Japan's Astellas Pharma sold its dermatology business to Danish specialty product firm LEO in a deal that will free up cash from a unit that analysts have long said is non-core and which follows a high profile move this week to splash out $379 million to buy U.S-based regenerative ophthalmology biotech Ocata Therapeutics.
Japan's Astellas Pharma said it is paying $379 million in case to buy Ocata Therapeutics, a biotechnology cmpany that specializes in regenerative drugs to treat macular degeneration, according to a report by the Boston Globe.
Astellas Pharma has stepped up with a $379 million bid for Ocata Therapeutics, a pioneering--and often controversial--stem cell company that has managed to survive a years-long roller coaster ride through the hype, hope and disappointments of the past decade.
Astellas Pharma and Japan university researchers say they have succeeded with preclinical work showing that induced pluripotent stem cells are capable of improving the symptoms of kidney failure.
Astellas Pharma is teaming up with biotech Immunomic Therapeutics on a vaccine that could relieve a common allergy that affects millions in its native Japan.
A group of independent FDA advisers voted in favor of a new anti-infective from Astellas Pharma, setting the stage for a likely approval.
Astellas has capped a string of new drug development deals by upping the ante on its pact with South San Francisco-based Cytokinetics. After handing over a $40 million upfront fee for their original 2013 deal, Astellas has come back with $75 million more in near-term financing and more than $600 million in milestones on the table.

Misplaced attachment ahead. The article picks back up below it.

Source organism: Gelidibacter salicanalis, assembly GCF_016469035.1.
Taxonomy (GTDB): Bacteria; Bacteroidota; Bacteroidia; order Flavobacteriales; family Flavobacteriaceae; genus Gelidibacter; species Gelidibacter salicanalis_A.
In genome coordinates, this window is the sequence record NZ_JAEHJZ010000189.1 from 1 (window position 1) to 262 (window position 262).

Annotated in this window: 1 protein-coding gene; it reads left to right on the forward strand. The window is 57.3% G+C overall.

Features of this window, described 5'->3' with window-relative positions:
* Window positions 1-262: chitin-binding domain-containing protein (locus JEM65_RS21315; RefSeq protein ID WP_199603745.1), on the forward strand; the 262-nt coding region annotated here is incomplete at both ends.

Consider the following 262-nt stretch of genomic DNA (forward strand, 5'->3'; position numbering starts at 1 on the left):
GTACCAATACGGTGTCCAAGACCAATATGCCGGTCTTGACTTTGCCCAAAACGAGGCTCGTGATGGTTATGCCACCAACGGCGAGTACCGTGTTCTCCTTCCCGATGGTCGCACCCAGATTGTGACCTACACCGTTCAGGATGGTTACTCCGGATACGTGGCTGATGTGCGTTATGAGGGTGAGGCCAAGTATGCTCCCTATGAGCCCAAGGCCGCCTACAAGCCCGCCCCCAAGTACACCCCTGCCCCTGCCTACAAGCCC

Just weeks ago Astellas teamed up with Harvard's Constance Cepko on a new program for a degenerative eye disease. Today it inked a deal with Proteostasis Therapeutics that could be worth up to $1.2 billion while getting Dana-Farber investigators to help hunt down new cancer drugs that can inhibit K-Ras.
In the midst of an unprecedented dealmaking spree that has produced $139 billion in pharmaceutical mergers this quarter alone, one country has been conspicuously absent: Japan. Even such giants as Astellas Pharma and Takeda Pharmaceutical, which have led M&A runs in Japan in the past, have stayed on the sidelines. Why?
Medivation and Astellas Pharma unveiled final results on primary and secondary efficacy endpoints from their Phase III PREVAIL trial of Xtandi (enzalutamide), showing that the drug delayed tumor growth and prolonged the lives of patients with metastatic prostate cancer who previously have not undergone chemotherapy.